Employment laws protect employees from retaliation when an employee complains that he is being discriminated against at the workplace. In Braddock v SEPTA (E. D. Pa. April 21, 2015 (O’Neill, J.), the employee worked as the only black male Yard Master for SEPTA for over three decades. The employee concluded that he was experiencing what he perceived to be racial discrimination at his workplace, because he was being “treated differently than Caucasian Yard Masters” by his supervisor, and other employees. The employee complained to the appropriate individuals, and eventually was fired. The employee filed a retaliation claim against his employer alleging that his termination was directly correlated to the race discrimination complaints that he made.
After proceeding though discovery, the employer filed a motion for a summary judgment, claiming that the employee failed to make a showing sufficient to establish the existence of an element essential to a retaliation claim. In order to establish a case of retaliation, an employee is required to show 1) that the employee engaged in protected employee activity; 2) an adverse action by the employer, either after or contemporaneous with the employee’s protected activity; and 3) a casual connection between the employee’s protected activity and the employer’s adverse action. Protected activity, under Title VII includes, “opposition to unlawful discrimination and protects an employee who complains about employer conduct he or she reasonably believes to be an unlawful employment practice, whether or not the conduct is actually protected discrimination under the law.
In Braddock, “prior to his termination, during a telephone call with his supervisor the employee testified that he attempted to complain over the phone to his supervisor that he was…being racially discriminated against…and that he was being treated differently than other Yard Masters.” The employee testified that his supervisor cut him off and accused him of calling the supervisor a racist; the employee then denied calling the supervisor a racist. The supervisor did not deny the existence of the phone call, and testified that the employee called him a racist and the supervisor stated that the employee said that the supervisor was out to get him. The court found that there was undisputed testimony that establishes the only reason for the call was to inform the supervisor and other union officials of the conduct at issue.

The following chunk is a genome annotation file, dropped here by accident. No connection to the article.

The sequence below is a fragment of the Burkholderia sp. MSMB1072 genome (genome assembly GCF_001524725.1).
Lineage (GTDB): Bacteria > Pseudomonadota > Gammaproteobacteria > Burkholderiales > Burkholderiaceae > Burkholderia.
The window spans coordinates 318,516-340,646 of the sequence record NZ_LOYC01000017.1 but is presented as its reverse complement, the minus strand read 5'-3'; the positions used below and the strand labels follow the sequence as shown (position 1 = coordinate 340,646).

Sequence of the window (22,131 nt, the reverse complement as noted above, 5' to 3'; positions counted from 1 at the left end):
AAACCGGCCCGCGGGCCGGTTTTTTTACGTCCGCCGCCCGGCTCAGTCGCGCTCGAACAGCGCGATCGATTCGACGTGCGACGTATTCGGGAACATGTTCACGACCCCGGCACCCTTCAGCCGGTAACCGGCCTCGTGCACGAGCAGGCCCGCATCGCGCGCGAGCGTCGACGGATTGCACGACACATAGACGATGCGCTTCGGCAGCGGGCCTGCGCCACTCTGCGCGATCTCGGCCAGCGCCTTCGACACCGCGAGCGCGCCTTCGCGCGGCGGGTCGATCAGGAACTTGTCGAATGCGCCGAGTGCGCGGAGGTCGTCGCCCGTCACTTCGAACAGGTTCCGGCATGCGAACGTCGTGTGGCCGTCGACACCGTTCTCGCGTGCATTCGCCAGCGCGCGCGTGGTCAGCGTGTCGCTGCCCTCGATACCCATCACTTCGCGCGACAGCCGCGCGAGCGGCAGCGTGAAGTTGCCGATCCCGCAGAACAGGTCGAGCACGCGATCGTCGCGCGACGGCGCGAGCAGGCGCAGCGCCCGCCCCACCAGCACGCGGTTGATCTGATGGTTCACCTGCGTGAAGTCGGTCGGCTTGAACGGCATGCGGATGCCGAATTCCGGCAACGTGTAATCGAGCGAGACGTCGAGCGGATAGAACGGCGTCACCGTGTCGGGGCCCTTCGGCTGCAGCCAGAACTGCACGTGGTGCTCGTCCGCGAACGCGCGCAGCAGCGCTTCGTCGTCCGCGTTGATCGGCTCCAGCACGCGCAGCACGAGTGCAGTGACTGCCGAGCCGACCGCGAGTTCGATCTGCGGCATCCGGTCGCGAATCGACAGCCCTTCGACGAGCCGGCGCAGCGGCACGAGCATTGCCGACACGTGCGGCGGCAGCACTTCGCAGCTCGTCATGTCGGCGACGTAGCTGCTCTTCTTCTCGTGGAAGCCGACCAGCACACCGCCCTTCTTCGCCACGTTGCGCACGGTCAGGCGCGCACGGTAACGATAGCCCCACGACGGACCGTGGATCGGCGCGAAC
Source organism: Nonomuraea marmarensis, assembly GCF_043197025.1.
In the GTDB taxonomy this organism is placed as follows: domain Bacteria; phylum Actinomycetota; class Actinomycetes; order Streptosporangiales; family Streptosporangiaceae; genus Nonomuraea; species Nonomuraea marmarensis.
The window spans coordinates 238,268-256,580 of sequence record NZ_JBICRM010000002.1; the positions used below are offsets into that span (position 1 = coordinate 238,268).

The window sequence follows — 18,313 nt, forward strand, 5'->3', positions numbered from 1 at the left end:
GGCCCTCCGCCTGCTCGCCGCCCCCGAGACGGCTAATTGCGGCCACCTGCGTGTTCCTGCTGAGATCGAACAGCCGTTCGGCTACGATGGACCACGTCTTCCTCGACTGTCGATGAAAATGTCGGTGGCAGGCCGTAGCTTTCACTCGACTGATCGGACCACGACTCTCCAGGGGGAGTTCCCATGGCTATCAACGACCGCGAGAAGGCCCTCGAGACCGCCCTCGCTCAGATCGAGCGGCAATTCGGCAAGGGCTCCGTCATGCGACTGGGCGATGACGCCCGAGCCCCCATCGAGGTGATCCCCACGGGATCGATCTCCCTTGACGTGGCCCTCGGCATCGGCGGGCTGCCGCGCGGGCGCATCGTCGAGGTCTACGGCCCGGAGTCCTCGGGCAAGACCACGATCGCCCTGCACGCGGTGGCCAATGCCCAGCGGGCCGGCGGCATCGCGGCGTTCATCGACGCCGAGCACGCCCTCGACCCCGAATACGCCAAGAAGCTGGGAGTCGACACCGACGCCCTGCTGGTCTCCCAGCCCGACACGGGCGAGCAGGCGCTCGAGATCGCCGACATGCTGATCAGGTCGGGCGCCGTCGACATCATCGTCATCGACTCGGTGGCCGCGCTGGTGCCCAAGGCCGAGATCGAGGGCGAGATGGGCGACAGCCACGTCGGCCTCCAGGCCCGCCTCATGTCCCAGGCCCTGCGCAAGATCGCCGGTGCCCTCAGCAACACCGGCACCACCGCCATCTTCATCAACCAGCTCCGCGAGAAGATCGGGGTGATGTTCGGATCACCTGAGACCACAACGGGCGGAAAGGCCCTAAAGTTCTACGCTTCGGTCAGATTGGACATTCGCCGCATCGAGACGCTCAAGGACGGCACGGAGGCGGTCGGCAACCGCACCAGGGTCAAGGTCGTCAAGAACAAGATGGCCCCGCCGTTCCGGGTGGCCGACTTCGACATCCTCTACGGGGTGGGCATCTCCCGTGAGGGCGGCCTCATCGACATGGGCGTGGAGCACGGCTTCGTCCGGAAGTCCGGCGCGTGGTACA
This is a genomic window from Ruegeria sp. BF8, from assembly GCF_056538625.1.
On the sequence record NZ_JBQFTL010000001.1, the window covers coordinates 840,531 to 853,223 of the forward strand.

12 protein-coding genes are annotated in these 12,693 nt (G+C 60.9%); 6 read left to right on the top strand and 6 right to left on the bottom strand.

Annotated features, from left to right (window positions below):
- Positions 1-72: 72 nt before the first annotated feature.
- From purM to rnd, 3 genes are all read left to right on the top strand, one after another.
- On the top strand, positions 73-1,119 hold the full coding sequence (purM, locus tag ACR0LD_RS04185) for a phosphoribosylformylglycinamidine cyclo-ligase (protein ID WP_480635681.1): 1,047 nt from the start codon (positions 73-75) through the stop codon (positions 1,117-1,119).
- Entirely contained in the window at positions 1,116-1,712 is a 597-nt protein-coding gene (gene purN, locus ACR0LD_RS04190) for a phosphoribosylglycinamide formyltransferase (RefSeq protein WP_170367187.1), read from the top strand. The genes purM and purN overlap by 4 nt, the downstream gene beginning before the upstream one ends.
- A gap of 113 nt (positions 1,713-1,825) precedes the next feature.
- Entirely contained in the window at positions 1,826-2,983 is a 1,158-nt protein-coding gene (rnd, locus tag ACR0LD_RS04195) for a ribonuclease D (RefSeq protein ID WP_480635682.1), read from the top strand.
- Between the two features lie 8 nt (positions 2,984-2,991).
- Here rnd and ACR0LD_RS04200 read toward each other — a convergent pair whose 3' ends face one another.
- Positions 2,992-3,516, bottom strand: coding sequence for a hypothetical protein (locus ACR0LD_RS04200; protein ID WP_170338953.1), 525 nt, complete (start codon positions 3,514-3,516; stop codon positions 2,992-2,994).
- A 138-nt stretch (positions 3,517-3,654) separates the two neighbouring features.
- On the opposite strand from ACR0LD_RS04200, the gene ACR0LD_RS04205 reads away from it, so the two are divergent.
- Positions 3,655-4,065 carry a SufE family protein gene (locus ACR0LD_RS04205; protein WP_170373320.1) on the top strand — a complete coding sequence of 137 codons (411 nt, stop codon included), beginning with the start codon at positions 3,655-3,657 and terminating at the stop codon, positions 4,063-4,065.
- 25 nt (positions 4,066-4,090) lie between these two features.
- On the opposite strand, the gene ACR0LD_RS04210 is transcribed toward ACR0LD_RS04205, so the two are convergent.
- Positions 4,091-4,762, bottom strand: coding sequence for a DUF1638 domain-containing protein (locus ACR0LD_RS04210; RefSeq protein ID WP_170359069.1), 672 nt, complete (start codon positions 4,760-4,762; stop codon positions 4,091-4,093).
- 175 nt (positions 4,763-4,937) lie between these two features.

The employee file a motion for summary judgment arguing that, there is no issue of material fact regarding whether Braddock engaged in protected conduct and that therefore Braddock cannot sustain a claim of retaliation. The employer argued that the employee’s allegations were vague and self-serving, and not “objectively reasonable to constitute protected activity.” However, the court found that evidence suggests that Braddock did not simply report these issues of racism objectively, but with opposition to it, which constitutes protected activity under Title VII.
In Braddock, the court found that there are no undisputed issues of material fact regarding the complaint of racial discrimination to the employer’s EEOC office prior to the employees termination and there was evidence of a discussion of the employees complaints of racial discrimination prior to Braddock’s termination and the supervisor conceded that the fact that the employee called him a racist was at least one reason for the employers decision to terminate the employee. The Court held that even if a written complaint had not been filed, the other complaints may be sufficient to establish a retaliation claim since Title VII claims can involve formal charges of discrimination as well as informal protests of discriminatory employment practices, including making complaints to management. As a consequence, the court found that the employee established protected action, and the employee could proceed to trial with his retaliation claim.
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